March 8, 2016 by Andrew Stacy
Morgantown, W.Va. – On March 2, Patrick Kirby, director of the Northern West Virginia Brownfields Assistance Center at West Virginia University, provided testimony on the BUILD Act before the U.S. Senate Committee on the Environment and Public Works. The hearing focused on Senate Bill 1479, Brownfields Utilization, Investment, and Local Development (BUILD) Act of 2015, Senate Bill 2446, Improving Coal Combustion Residuals Regulation Act of 2016 and Discussion Draft of Good Samaritan Cleanup of Orphan Mines Act of 2016.
In his testimony, Kirby discussed why the BUILD Act matters. Specifically, he noted that the BUILD Act expands the eligibility of certain types of property to apply for brownfields funds, expands eligible applicants to include non-profit organizations which are often the entity in the community best suited to help move the project forward and eliminated the prohibition of the use of the funds to cover administrative costs, which can be a large task.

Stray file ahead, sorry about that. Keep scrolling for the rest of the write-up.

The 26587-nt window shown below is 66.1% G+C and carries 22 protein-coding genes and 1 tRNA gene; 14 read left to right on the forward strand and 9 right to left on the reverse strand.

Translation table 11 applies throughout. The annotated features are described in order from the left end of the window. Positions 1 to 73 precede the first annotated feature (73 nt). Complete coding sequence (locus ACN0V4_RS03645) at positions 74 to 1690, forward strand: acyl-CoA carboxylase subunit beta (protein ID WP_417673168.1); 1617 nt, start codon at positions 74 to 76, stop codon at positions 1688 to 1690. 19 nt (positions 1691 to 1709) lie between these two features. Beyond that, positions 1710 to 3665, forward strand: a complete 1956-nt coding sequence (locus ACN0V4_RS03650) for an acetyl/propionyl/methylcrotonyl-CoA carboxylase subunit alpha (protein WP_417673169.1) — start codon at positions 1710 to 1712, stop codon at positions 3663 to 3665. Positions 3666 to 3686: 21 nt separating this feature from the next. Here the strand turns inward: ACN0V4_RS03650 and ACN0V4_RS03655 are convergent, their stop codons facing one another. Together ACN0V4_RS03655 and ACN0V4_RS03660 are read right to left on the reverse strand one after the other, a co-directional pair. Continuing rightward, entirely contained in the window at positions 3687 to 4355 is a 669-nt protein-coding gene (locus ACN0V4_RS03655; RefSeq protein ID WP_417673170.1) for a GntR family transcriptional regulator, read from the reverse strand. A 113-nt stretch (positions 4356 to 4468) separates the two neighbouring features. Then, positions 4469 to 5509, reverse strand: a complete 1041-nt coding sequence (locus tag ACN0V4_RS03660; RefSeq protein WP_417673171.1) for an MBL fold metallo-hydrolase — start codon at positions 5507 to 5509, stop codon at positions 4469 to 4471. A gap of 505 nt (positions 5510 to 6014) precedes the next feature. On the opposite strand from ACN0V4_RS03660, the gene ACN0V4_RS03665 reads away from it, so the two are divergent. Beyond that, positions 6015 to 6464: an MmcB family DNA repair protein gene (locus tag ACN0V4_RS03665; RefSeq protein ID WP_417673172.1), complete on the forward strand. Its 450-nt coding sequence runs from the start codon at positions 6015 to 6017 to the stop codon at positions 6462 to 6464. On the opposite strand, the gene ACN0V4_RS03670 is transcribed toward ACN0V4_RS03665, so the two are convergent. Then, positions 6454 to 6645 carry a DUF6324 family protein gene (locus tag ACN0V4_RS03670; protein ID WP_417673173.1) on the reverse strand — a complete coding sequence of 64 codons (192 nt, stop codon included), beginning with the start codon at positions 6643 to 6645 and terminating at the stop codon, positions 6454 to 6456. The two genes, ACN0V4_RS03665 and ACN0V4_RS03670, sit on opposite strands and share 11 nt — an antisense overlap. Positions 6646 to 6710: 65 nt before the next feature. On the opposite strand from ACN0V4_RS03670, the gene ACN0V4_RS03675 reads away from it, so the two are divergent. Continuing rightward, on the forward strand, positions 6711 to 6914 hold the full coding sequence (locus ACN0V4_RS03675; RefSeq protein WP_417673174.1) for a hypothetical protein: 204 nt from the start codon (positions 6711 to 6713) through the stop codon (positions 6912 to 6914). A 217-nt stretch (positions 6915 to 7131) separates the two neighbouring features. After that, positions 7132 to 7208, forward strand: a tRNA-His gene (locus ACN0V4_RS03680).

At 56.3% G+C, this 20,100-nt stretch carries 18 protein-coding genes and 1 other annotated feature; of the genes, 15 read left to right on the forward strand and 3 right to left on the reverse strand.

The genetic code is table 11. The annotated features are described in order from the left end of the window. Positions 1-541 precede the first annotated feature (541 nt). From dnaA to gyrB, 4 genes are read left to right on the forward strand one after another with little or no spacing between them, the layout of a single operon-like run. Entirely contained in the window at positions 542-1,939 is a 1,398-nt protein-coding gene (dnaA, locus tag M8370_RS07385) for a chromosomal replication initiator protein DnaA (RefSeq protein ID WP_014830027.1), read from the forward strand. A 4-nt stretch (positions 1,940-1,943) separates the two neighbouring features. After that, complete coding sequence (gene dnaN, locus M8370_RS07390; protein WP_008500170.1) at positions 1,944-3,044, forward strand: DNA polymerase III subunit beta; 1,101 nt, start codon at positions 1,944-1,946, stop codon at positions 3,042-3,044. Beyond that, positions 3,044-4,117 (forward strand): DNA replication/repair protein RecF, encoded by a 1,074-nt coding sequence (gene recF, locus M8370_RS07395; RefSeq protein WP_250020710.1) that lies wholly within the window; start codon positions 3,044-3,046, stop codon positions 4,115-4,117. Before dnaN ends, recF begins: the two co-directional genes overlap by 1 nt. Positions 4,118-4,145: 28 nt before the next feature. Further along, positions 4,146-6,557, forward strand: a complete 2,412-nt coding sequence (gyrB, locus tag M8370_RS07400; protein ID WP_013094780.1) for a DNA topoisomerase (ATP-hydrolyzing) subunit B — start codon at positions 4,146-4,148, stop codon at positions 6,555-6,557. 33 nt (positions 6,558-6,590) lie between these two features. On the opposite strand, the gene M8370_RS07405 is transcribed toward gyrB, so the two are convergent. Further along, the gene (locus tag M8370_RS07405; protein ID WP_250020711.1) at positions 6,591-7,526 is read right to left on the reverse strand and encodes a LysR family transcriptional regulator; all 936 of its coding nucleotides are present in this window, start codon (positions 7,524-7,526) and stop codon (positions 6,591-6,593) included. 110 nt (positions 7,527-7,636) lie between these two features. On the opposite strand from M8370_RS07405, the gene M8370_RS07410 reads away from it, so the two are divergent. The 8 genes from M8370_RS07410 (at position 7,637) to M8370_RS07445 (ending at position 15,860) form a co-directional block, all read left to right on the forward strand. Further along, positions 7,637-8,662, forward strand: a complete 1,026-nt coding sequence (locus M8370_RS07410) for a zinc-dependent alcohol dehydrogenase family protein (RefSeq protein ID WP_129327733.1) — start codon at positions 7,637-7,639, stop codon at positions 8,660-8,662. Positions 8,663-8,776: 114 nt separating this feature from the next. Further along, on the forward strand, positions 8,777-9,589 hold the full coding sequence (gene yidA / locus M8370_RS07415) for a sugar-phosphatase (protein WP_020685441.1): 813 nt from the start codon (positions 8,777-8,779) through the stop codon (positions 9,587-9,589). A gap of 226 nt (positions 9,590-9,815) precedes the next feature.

See original story: NBAC
Brownfields include all property, which is hindered from redevelopment, or reuse due to the presence or perceived presence of a hazardous substance, or contaminant. The West Virginia Brownfields Assistance Centers were created in 2005 by the West Virginia Legislature to empower communities to plan and implement redevelopment projects.
About the West Virginia Brownfields Assistance Centers
The Northern West Virginia Brownfields Assistance Center is a program of the West Virginia Water Research Institute housed at the National Research Center for Coal and Energy at West Virginia University and serves the northern 33 counties in West Virginia. The West Virginia Brownfields Assistance Center at Marshall University, located in Huntington, West Virginia is housed within the Center for Environmental, Geotechnical, and Applied Sciences (CEGAS) and serves the southern 22 counties in West Virginia.